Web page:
Confession of a Wandering Soul

Japanese Police Arrest Late Actress Jang Ja-yeon’s Ex-Manager

Posted by diopatra on June 25, 2009

Kim Sung-hoon, head of the late actress Jang Ja-yeon’s former management agency, was arrested in Japan, police said Wednesday.

Kim had been placed on a wanted list on suspicions of forcing up-and-coming actresses, including Jang, to provide sexual favors to showbiz and media VIPs.

Gyeonggi Province police said Japanese officers who had been tipped off about his presence apprehended the 42-year-old at a hotel that afternoon.

He had been hiding out in Japan, defying repeated requests to return to Seoul for questioning.

Kim left the country in March after Jang was found dead in what was ruled a suicide. He fled after Jang’s suicide note, containing the names of public figures she was allegedly forced to have sexual relations with in exchange for raising her media exposure was made public.

Kim has been suspected of being the mastermind behind such deals.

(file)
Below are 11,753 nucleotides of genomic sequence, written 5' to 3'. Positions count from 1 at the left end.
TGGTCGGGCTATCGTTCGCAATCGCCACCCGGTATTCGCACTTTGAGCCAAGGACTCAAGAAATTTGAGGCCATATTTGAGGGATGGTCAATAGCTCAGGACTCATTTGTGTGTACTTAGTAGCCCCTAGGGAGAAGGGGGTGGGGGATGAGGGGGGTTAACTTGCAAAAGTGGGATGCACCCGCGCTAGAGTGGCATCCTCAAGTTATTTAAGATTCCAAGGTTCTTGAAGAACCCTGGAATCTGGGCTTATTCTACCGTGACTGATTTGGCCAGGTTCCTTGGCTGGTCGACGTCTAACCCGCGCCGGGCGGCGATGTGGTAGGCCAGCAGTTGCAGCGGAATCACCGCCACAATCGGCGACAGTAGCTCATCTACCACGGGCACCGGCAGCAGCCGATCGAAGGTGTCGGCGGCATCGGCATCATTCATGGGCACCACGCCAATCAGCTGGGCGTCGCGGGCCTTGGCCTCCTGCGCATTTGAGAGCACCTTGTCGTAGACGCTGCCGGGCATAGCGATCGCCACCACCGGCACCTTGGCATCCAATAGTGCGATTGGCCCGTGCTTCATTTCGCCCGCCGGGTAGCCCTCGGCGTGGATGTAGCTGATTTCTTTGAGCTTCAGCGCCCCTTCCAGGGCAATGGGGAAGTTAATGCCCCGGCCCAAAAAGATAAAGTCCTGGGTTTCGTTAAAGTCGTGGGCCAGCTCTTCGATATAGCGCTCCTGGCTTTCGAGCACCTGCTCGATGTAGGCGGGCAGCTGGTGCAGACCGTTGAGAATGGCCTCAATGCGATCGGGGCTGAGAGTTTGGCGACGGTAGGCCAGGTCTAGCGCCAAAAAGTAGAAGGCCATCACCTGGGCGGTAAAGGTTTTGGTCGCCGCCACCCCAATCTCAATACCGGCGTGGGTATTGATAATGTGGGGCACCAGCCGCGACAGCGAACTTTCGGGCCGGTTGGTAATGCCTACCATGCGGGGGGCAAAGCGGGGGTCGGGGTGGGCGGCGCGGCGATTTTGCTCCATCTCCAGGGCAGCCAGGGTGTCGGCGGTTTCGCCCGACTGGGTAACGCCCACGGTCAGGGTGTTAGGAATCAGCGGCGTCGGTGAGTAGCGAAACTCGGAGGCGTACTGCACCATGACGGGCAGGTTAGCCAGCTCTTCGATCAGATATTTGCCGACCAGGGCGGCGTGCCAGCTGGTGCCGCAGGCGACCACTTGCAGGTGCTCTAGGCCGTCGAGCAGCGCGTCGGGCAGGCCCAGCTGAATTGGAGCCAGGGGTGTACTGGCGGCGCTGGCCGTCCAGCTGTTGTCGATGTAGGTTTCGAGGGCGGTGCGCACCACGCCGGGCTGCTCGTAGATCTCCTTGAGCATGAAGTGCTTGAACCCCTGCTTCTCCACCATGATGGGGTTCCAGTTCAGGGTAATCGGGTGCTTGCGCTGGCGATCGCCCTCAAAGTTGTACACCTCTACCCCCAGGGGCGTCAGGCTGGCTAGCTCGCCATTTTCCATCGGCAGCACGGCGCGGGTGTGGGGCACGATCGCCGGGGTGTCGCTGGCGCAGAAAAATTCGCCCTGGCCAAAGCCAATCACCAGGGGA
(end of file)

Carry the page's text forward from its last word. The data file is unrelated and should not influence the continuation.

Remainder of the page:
“It will take about two months for Kim to be returned to Korea,” a police officer said. “Once he gets here, we will resume the stalemated investigation into figures allegedly involved in the scandal.”

Following her death, police launched a large-scale investigation, pledging to discover who had received such “favors” from the actress regardless of their social position.

Police concluded their primary investigation in April, booking nine people out of 20 who were questioned, but failed to identify to whom the late actress was forced to provide sexual intercourse.

None of the corporate figures and media executives suspected of having sex with the late Jang have been booked. At that time, police said they were unable to find concrete evidence to the claims.

Jang hanged herself at her house in Bundang, south of Seoul, on March 7.

A few days later, her manager disclosed a seven-page suicide note, she had supposedly written, which stated that the former agent had forced her to provide sex and entertainment to several VIPs, including CEOs of two print and online media organizations, program directors and a bank CEO. Other bigwigs allegedly include owners and presidents of chaebol.

-credit Koreatimes

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